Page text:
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Dan Willis: Velvet Gentlemen

John Kelman By
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Dan Willis: Velvet Gentlemen Even those who get the titular reference of woodwind multi-instrumentalist Dan Willis' Velvet Gentlemen will be challenged to find a clear link. Those with only a passing acquaintance with classical composer Erik Satie (1866-1925)—nicknamed "The Velvet Gentleman because of his predilection for velvet jackets—will find little in Willis' sometimes complex, often electric and improvisation-oriented music to link him with the understated simplicity of works like "Trois Gymnopédies (1888) or "Trois Gnossiennes (1890).

Still, for those who are more familiar with the French composer, Willis' work bears comparison in spirit, if not direct reference. Popular repertoire aside, Satie was an idiosyncratic composer whose work was often impressionistic, multilayered and multidisciplinary—three terms that can easily be applied to Willis and his ensemble.

Willis is a busy New York player whose arsenal of instruments rivals that of longtime Oregon member Paul McCandless. Alongside conventional saxophones, bass clarinet and piccolo, Willis also incorporates English horn and oboe, as well as a number of ethnic double reed instruments including the Chinese suona and Aremnian duduk. He often layers his instruments, creating a larger section sound, but he maintains enough clarity to prevent things from ever sounding too dense.

Willis' writing, while hardly classical in tone, bears some comparison, especially in the episodic nature of the longer pieces. The ten-minute title track begins as a dark tone poem, a duet between Willis' oboe and guitarist Pete McCann's Frisell-like sustained chordal swells. But it ultimately evolves into a more rhythm-centric piece where the focus is on bassist Stephan Crump's firm sense of swing and John Hollenbeck's loose versatility—something that can be easily forgotten on the drummer's own projects, where his instrumental skills are often overshadowed by his remarkable compositions.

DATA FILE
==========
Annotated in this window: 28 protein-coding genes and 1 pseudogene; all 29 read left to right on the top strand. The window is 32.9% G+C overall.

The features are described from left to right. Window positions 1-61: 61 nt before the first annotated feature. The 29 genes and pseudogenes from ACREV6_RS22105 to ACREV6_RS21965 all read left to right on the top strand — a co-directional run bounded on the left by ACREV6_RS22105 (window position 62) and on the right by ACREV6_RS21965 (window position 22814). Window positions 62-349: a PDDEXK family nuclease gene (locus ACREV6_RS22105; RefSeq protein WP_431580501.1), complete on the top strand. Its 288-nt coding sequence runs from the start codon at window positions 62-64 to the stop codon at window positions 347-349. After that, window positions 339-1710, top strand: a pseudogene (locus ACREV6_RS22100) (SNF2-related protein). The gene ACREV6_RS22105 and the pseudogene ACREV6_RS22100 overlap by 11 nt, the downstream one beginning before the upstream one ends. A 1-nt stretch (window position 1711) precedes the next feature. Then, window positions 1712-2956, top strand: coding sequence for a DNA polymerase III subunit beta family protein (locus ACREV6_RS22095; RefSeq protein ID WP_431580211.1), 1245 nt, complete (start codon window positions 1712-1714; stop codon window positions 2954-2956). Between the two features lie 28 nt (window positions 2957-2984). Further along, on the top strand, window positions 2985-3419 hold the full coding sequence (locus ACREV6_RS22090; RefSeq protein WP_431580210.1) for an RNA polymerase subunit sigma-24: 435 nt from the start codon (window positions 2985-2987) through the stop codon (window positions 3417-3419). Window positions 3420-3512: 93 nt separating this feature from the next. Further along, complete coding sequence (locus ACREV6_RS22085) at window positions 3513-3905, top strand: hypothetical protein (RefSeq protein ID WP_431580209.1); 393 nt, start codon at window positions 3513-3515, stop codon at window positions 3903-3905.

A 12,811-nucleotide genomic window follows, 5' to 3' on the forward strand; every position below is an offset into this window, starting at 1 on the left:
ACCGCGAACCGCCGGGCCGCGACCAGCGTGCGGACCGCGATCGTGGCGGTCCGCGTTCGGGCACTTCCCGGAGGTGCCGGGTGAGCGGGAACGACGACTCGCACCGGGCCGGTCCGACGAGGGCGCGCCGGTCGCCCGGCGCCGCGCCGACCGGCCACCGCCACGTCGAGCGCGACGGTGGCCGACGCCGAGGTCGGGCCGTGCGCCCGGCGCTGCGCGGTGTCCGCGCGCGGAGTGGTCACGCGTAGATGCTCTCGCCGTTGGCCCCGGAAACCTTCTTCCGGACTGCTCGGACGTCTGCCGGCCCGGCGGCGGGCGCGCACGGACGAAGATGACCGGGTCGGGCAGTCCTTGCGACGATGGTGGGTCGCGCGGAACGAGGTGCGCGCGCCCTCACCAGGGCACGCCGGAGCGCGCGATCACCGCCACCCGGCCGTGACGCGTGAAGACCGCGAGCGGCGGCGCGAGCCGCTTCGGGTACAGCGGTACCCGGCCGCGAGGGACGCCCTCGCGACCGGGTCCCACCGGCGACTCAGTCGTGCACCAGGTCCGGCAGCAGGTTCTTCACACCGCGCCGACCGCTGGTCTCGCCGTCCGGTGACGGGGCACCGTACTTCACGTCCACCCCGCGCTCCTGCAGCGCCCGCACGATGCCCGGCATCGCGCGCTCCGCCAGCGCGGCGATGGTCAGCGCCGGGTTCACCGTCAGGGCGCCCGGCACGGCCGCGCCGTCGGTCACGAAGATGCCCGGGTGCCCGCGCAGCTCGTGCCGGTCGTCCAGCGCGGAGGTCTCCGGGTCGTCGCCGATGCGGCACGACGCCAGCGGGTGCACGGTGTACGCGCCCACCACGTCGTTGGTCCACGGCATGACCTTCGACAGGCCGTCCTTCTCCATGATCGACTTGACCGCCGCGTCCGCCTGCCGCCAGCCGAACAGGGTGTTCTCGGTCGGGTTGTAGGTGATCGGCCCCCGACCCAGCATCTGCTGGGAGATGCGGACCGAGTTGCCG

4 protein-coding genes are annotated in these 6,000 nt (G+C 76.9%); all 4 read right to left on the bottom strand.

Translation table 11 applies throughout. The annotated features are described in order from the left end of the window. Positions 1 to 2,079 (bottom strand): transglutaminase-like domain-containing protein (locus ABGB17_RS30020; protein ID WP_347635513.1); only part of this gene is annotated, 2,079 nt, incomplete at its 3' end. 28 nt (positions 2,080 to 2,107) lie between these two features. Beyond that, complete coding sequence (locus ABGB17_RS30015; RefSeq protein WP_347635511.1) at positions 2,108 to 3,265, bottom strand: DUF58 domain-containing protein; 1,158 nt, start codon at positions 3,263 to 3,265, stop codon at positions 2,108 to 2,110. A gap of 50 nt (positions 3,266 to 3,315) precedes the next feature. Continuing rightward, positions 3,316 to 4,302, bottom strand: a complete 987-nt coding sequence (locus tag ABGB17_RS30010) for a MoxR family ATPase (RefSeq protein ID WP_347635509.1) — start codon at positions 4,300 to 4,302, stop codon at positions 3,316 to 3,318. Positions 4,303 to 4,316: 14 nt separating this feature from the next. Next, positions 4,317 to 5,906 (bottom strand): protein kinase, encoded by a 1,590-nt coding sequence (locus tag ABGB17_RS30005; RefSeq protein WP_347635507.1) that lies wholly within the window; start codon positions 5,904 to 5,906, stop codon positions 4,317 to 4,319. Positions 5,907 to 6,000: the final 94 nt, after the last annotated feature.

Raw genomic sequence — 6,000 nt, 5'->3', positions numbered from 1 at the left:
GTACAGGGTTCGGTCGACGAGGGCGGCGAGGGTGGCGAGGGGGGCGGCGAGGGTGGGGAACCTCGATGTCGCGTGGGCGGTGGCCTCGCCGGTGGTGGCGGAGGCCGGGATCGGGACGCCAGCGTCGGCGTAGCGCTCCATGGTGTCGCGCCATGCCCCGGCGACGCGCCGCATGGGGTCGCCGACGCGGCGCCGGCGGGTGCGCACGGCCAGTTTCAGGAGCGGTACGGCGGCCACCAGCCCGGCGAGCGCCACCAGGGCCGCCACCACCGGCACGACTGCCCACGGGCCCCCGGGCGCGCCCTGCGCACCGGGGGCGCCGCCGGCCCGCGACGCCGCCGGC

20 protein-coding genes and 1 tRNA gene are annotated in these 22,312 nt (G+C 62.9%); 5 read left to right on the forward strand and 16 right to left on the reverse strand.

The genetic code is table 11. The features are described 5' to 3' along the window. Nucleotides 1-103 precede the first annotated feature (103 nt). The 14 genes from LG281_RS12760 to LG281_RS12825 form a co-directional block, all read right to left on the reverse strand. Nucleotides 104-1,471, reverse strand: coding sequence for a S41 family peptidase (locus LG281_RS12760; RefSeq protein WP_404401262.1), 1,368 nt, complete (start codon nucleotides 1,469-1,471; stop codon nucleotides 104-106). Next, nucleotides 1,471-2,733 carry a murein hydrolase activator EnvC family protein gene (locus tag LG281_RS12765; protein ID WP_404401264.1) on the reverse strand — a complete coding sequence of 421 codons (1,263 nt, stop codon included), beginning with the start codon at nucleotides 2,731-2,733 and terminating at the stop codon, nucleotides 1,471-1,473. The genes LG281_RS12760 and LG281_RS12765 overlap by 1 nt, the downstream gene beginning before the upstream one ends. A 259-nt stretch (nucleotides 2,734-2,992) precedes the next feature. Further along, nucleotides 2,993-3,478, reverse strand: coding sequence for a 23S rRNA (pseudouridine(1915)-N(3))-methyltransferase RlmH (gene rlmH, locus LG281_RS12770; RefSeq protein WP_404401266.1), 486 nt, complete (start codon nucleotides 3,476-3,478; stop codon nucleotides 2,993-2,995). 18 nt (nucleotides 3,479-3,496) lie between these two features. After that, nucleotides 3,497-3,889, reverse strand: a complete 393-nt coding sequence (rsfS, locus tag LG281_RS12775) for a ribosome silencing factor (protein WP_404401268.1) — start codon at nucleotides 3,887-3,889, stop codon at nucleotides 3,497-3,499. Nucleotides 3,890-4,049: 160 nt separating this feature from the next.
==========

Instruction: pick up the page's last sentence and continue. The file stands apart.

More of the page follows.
Elsewhere the music touches on everything from the Metheny-esque Americana of "Door to Yesterday) to the Latin-informed "Closed Loops in Time. "3:10 Local references the fusion of mid-1970s Miles Davis by directly quoting the bass line from "Great Expectations, but it's even more open-ended than its inspiration. Three brief pieces are culled from an extended free improv that took place at the end of the session, but they feel completely in context.

The ensemble is consistently impressive throughout: everyone sounds remarkably credible across Willis' diverse musical settings. McCann stands out, his aforementioned Frisell-isms representing only one aspect of a broader spectrum that ranges from warm lyricism and spare elegance to jagged angularity, rich voicings and rapid-fire fusion energy.

Velvet Gentlemen demonstrates qualities that are hard to find: it's cerebral in conception, yet paradoxically never less than profoundly moving. Unequivocally a player's record, it's more importantly a selfless effort where the collective end is far greater than any strikingly individual means.


Track Listing: Many Worlds Theory; Nothing is Real; Place of Enlightenment; Door to Yesterday; Velvet Gentlemen; Closed Loops in Time; I'm Not the Reverend; Uncertainty Relation; 3:10 Local; Gentle Soul; Grandparent Paradox.

Personnel: Dan Willis: tenor and soprano saxophones, oboe, english horn, duduk, sinai, suona, zura, piccolo, bass clarinet, samba whistle; Chuck MacKinnon: trumpet, flugelhorn, effects; Pater McCann: electric guitar; Kermit Driscoll: electric bass; Stephan Crump: bass (3, 5, 7), electric bass (6, 8); Ron Oswanski: Fender Rhodes piano, accordion; John Hollenbeck: drums, percussion.

Year Released: 2006 | Record Label: OmniTone | Style: Modern Jazz


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